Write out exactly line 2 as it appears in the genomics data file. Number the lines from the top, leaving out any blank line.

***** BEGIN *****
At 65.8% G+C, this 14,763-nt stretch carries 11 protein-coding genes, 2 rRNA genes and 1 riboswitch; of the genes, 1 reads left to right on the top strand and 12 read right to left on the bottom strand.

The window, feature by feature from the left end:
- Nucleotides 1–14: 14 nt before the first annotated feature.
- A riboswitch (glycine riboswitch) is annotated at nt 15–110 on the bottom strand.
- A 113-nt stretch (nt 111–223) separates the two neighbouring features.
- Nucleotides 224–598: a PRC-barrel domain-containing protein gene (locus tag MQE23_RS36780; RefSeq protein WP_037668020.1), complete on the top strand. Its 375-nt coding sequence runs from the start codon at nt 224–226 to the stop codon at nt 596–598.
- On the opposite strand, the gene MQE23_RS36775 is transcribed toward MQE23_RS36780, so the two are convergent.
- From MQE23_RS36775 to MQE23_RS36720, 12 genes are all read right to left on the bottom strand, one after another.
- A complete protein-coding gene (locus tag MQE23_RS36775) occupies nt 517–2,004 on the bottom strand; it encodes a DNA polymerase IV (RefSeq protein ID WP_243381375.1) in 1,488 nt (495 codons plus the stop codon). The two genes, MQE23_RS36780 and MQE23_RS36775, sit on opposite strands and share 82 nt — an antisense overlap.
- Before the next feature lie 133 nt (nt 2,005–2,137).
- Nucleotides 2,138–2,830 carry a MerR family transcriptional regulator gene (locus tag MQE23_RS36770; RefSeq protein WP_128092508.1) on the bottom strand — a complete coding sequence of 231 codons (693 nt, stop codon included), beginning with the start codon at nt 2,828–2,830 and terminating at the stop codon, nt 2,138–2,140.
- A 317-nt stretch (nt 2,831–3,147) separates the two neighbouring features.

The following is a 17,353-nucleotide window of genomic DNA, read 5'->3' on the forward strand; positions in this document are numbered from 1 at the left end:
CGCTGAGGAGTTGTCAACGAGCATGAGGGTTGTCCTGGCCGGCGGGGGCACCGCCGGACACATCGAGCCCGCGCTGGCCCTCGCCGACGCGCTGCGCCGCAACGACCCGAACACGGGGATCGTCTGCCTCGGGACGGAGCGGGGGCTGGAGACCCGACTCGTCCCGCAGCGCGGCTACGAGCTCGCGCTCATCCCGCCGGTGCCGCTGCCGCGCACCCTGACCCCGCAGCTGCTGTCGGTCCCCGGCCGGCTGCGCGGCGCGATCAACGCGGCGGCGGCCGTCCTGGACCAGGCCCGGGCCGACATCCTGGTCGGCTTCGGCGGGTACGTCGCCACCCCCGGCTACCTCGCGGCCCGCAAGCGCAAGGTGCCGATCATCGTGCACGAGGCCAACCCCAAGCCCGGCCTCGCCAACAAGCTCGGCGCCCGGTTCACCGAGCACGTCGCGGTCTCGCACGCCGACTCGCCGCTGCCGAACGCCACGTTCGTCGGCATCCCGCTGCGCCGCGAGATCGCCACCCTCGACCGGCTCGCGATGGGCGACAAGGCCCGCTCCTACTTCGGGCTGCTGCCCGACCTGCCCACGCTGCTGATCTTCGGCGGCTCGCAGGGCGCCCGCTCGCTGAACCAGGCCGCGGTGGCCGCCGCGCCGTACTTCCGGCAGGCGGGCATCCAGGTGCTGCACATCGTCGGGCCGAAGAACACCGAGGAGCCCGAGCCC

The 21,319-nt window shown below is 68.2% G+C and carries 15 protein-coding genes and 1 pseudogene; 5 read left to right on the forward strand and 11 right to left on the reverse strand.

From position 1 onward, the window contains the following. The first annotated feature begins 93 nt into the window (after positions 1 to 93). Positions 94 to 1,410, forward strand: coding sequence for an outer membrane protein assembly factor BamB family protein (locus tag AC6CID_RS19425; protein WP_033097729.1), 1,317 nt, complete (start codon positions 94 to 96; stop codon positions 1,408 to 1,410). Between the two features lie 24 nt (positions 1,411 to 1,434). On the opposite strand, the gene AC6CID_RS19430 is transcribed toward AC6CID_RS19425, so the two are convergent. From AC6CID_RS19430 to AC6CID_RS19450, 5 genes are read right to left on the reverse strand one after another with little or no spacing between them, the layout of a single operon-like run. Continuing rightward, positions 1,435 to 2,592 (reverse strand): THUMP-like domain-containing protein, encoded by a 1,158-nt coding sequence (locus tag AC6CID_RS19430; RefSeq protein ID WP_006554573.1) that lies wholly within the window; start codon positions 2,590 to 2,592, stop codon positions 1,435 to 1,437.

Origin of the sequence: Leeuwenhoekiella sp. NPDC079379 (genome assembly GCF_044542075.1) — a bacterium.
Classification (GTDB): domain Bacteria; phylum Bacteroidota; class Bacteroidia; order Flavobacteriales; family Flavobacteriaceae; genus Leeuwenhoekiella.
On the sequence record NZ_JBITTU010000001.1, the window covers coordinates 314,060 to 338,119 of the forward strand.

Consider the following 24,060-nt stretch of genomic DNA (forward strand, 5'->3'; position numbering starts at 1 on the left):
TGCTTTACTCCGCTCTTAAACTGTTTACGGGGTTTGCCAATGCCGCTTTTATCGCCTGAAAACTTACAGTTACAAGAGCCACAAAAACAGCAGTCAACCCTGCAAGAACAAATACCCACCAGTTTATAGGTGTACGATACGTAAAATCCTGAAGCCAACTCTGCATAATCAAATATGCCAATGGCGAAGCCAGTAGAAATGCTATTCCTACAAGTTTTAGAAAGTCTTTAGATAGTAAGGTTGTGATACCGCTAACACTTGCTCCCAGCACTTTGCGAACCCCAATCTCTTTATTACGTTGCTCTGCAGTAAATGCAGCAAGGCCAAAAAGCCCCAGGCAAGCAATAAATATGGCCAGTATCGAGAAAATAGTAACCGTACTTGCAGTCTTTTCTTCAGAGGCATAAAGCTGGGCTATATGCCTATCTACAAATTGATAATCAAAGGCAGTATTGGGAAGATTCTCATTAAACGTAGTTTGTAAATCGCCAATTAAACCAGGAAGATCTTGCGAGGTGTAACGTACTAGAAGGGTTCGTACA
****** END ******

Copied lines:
The window, feature by feature from the left end: